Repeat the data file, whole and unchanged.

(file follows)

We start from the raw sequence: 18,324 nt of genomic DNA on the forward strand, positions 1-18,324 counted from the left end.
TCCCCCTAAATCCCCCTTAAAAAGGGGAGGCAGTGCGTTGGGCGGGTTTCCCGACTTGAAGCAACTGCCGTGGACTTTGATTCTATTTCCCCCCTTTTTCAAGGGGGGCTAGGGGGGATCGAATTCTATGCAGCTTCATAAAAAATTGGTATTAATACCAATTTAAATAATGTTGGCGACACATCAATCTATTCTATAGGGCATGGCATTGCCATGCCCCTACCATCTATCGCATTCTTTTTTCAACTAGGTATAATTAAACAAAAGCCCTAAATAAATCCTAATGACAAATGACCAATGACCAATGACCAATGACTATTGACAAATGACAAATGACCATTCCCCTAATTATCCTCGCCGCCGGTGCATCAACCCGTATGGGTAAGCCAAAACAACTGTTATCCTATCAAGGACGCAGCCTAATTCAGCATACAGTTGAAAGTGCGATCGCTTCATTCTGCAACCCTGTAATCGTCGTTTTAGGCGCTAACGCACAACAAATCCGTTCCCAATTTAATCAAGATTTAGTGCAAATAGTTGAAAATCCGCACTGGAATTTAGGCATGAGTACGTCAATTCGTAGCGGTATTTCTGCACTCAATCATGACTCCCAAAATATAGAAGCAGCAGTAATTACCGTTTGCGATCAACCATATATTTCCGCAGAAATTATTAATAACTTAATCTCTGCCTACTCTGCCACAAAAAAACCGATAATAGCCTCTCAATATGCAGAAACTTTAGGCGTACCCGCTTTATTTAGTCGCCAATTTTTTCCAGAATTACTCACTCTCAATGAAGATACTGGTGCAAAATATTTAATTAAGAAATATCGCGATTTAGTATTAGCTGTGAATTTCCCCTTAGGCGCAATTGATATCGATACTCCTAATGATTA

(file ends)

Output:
We start from the raw sequence: 18,324 nt of genomic DNA on the forward strand, positions 1-18,324 counted from the left end.
TCCCCCTAAATCCCCCTTAAAAAGGGGAGGCAGTGCGTTGGGCGGGTTTCCCGACTTGAAGCAACTGCCGTGGACTTTGATTCTATTTCCCCCCTTTTTCAAGGGGGGCTAGGGGGGATCGAATTCTATGCAGCTTCATAAAAAATTGGTATTAATACCAATTTAAATAATGTTGGCGACACATCAATCTATTCTATAGGGCATGGCATTGCCATGCCCCTACCATCTATCGCATTCTTTTTTCAACTAGGTATAATTAAACAAAAGCCCTAAATAAATCCTAATGACAAATGACCAATGACCAATGACCAATGACTATTGACAAATGACAAATGACCATTCCCCTAATTATCCTCGCCGCCGGTGCATCAACCCGTATGGGTAAGCCAAAACAACTGTTATCCTATCAAGGACGCAGCCTAATTCAGCATACAGTTGAAAGTGCGATCGCTTCATTCTGCAACCCTGTAATCGTCGTTTTAGGCGCTAACGCACAACAAATCCGTTCCCAATTTAATCAAGATTTAGTGCAAATAGTTGAAAATCCGCACTGGAATTTAGGCATGAGTACGTCAATTCGTAGCGGTATTTCTGCACTCAATCATGACTCCCAAAATATAGAAGCAGCAGTAATTACCGTTTGCGATCAACCATATATTTCCGCAGAAATTATTAATAACTTAATCTCTGCCTACTCTGCCACAAAAAAACCGATAATAGCCTCTCAATATGCAGAAACTTTAGGCGTACCCGCTTTATTTAGTCGCCAATTTTTTCCAGAATTACTCACTCTCAATGAAGATACTGGTGCAAAATATTTAATTAAGAAATATCGCGATTTAGTATTAGCTGTGAATTTCCCCTTAGGCGCAATTGATATCGATACTCCTAATGATTA